Articles Posted in Construction Issues

Blog post/article by David Swedelson, Senior Partner SwedelsonGottlieb, Condo Lawyer and HOA Attorney

The Daily Journal reports that Los Angeles County Superior Court Judge Madden recently ruled on the monthly fee that owners at Marina Pacifica Homeowners Association (located in Long Beach, California) paid to a developer. The Judge found that the fee constituted a “transfer fee” that was a violation of California Civil Code sections 1098 and 1098.5.

California Civil Code sections 1098 and 1098.5 took effect on January 1, 2009, eliminating real property “transfer fees,” particularly targeting fees written into the recorded CC&Rs at some California community associations. These fees are not the fees charged by an association or its managing agent for providing documents and other information as part of Civil Code Section 1368; these transfer fees were typically being paid to the original developer. Since the legislation’s enactment in 2009, we have not seen any court cases, at least until now.
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Blog post from David C. Swedelson, Condo Lawyer, HOA Attorney and Senior partner SwedelsonGottlieb

We are often asked how a building contractor’s poor workmanship was approved by the City’s inspector from the Department of Building and Safety. Now we know one reason; some inspectors are taking bribes to look the other way or not even inspect.

The LA Times reports that Raoul Germain, a City of Los Angeles building inspector, has been sentenced to 21 months in prison after pleading guilty to taking bribes. Germain was caught as part of an FBI sting operation in which he approved work in exchange for thousands of dollars in bribes. The Times notes that that in some cases, Germain never visited the construction sites.

The California Contractors State License Board (CSLB) recently issued a news release regarding their recent sting operation, which caught several unlicensed contractors attempting to perform work for more than $500. Unlicensed contractors tend to prey on senior communities such as the Sun City retirement community, which assisted with the sting operation. Boards of directors and managers of senior communities should be especially vigilant and ensure due diligence is performed when hiring contractors. See the news release for a list of important tips and red flags when hiring contractors.

Check contractors’ status with the CSLB here.

By David C. Swedelson, SwedelsonGottlieb

Effective January 1, 2011, California law imposes new requirements and notice procedures for contractors who are serving and recording mechanic’s liens. California Civil Code § 3084(a)(6)-(7) now mandates that a valid mechanic’s lien must contain the following information in addition to what the law currently prescribes:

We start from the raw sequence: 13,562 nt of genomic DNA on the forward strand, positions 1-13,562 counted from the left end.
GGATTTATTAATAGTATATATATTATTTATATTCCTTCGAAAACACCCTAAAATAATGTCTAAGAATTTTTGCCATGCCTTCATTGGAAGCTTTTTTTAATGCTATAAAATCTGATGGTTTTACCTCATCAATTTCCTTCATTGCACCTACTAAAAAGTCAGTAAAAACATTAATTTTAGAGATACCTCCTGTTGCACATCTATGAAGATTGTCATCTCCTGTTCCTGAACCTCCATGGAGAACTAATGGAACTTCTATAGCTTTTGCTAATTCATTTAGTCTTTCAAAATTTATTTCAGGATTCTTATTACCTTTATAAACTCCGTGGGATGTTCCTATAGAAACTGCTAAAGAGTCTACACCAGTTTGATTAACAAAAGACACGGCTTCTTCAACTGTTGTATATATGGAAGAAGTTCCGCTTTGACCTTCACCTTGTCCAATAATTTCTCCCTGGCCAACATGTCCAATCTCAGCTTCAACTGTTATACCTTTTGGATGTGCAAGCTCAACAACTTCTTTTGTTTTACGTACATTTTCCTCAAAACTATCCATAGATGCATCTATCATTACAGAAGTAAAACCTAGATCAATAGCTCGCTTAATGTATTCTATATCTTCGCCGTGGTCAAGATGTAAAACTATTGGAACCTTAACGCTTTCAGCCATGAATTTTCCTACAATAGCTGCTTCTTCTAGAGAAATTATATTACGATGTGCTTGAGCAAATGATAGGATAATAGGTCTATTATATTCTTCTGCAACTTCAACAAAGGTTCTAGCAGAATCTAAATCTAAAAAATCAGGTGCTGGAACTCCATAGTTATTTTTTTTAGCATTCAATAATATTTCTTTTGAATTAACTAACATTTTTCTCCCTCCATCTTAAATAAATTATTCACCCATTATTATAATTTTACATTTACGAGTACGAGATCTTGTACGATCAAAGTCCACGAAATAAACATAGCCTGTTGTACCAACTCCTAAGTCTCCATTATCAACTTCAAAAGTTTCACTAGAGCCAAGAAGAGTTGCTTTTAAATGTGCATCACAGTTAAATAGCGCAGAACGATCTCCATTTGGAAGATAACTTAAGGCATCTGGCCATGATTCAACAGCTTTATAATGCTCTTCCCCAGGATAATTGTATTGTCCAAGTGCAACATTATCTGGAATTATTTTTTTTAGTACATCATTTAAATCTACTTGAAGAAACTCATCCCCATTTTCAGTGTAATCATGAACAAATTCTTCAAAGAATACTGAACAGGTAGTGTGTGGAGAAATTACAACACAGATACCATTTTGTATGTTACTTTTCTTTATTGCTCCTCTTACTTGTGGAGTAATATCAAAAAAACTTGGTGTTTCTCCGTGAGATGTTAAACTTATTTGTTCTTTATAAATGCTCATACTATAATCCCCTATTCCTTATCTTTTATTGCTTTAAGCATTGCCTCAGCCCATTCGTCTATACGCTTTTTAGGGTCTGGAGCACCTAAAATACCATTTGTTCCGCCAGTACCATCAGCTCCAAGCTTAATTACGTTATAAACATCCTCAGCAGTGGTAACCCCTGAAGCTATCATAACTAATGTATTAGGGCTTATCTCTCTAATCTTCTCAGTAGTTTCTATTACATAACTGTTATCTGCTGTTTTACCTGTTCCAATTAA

• Particular language in 10-point boldface type entitled “Notice of Mechanic’s Lien” as set forth precisely in the statute, and

By Sandra L. Gottlieb, Esq. and Stephanie Rohde, Esq.

Now that the rainy season is soon upon us, many associations have been scrambling to get their association roofs repaired or replaced to avoid water intrusion issues (leaks). In every roofing contract that we have prepared or reviewed, the most important issue is the warranty.

A roofing contract should include two types of warranties, the manufacturer’s warranty and the roofing contractor’s warranty. Typically, the manufacturer’s warranty will cover a long period of time (10-20 years), and may include materials and possibly workmanship, but generally excludes “incidental and consequential damages.” This means if something goes wrong (and the new roof leaks), the manufacturer will cover the work that was performed under the contract (i.e., it will pay to replace the roof, but not the cost of labor) but will not do anything about the resulting damage from the leaks, like the damaged ceiling, walls, furniture, carpet, etc. This is an especially important consideration and issue in a roofing contract, where poor workmanship can result in extensive water damage and/or mold intrusion throughout both the common area and individual units. And in our experience, workmanship is usually the source of the leaks, not the material.
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Where a homeowner paid an unlicensed contractor for landscaping work at his home, his knowledge that the contractor was not licensed when work commenced did not bar an action for full reimbursement under Business and Professions Code Sec. 7031(b), and the homeowner was entitled to recover the total amount paid even though the contractor was licensed during a portion of the work. The homeowner was also entitled to recover payments for materials retained by him, in addition to payments for labor.

This applies to California Community Associations who hire contractors and then find out they are not licensed. This may sound unfair, but the penalty is designed to discourage unlicensed contractors from performing contracting work.

Click here for the full text of the Alatriste v. Cesar’s Exterior Designs, Inc. case recently decided by the California Court of Appeal.

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